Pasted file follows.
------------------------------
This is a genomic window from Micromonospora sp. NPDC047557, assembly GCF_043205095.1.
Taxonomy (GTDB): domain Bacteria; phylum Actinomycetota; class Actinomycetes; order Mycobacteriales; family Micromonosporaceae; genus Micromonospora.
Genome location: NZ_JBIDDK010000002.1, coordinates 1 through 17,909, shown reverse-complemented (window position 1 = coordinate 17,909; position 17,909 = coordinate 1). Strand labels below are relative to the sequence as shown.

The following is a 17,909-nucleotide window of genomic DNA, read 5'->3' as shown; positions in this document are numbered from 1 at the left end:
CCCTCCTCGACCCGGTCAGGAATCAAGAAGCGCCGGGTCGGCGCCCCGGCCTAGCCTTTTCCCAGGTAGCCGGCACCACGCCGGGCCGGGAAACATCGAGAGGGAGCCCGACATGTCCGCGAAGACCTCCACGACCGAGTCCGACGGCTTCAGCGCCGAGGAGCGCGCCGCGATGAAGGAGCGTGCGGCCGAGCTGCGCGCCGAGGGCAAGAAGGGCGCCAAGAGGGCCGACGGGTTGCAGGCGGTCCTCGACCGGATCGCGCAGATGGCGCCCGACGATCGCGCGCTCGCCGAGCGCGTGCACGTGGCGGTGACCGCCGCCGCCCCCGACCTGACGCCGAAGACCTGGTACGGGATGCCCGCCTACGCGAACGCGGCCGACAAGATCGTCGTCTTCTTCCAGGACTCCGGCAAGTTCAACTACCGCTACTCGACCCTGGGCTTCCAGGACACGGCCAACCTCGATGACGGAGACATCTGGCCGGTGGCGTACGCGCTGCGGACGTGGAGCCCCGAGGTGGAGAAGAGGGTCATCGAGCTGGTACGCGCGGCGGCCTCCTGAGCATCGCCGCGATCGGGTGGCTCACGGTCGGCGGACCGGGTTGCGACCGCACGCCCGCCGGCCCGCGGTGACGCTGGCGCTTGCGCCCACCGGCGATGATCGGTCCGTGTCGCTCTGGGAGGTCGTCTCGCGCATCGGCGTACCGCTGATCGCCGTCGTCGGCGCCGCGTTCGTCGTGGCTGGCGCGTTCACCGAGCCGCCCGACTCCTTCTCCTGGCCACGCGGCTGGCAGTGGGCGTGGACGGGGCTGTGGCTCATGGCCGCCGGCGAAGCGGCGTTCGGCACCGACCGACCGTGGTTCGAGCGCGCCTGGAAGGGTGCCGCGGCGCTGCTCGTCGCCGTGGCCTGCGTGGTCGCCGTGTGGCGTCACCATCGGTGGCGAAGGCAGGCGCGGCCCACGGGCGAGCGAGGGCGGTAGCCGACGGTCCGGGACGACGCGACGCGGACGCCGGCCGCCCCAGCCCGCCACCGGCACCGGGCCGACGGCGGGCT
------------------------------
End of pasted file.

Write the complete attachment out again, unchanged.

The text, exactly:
This is a genomic window from Micromonospora sp. NPDC047557, assembly GCF_043205095.1.
Taxonomy (GTDB): domain Bacteria; phylum Actinomycetota; class Actinomycetes; order Mycobacteriales; family Micromonosporaceae; genus Micromonospora.
Genome location: NZ_JBIDDK010000002.1, coordinates 1 through 17,909, shown reverse-complemented (window position 1 = coordinate 17,909; position 17,909 = coordinate 1). Strand labels below are relative to the sequence as shown.

The following is a 17,909-nucleotide window of genomic DNA, read 5'->3' as shown; positions in this document are numbered from 1 at the left end:
CCCTCCTCGACCCGGTCAGGAATCAAGAAGCGCCGGGTCGGCGCCCCGGCCTAGCCTTTTCCCAGGTAGCCGGCACCACGCCGGGCCGGGAAACATCGAGAGGGAGCCCGACATGTCCGCGAAGACCTCCACGACCGAGTCCGACGGCTTCAGCGCCGAGGAGCGCGCCGCGATGAAGGAGCGTGCGGCCGAGCTGCGCGCCGAGGGCAAGAAGGGCGCCAAGAGGGCCGACGGGTTGCAGGCGGTCCTCGACCGGATCGCGCAGATGGCGCCCGACGATCGCGCGCTCGCCGAGCGCGTGCACGTGGCGGTGACCGCCGCCGCCCCCGACCTGACGCCGAAGACCTGGTACGGGATGCCCGCCTACGCGAACGCGGCCGACAAGATCGTCGTCTTCTTCCAGGACTCCGGCAAGTTCAACTACCGCTACTCGACCCTGGGCTTCCAGGACACGGCCAACCTCGATGACGGAGACATCTGGCCGGTGGCGTACGCGCTGCGGACGTGGAGCCCCGAGGTGGAGAAGAGGGTCATCGAGCTGGTACGCGCGGCGGCCTCCTGAGCATCGCCGCGATCGGGTGGCTCACGGTCGGCGGACCGGGTTGCGACCGCACGCCCGCCGGCCCGCGGTGACGCTGGCGCTTGCGCCCACCGGCGATGATCGGTCCGTGTCGCTCTGGGAGGTCGTCTCGCGCATCGGCGTACCGCTGATCGCCGTCGTCGGCGCCGCGTTCGTCGTGGCTGGCGCGTTCACCGAGCCGCCCGACTCCTTCTCCTGGCCACGCGGCTGGCAGTGGGCGTGGACGGGGCTGTGGCTCATGGCCGCCGGCGAAGCGGCGTTCGGCACCGACCGACCGTGGTTCGAGCGCGCCTGGAAGGGTGCCGCGGCGCTGCTCGTCGCCGTGGCCTGCGTGGTCGCCGTGTGGCGTCACCATCGGTGGCGAAGGCAGGCGCGGCCCACGGGCGAGCGAGGGCGGTAGCCGACGGTCCGGGACGACGCGACGCGGACGCCGGCCGCCCCAGCCCGCCACCGGCACCGGGCCGACGGCGGGCT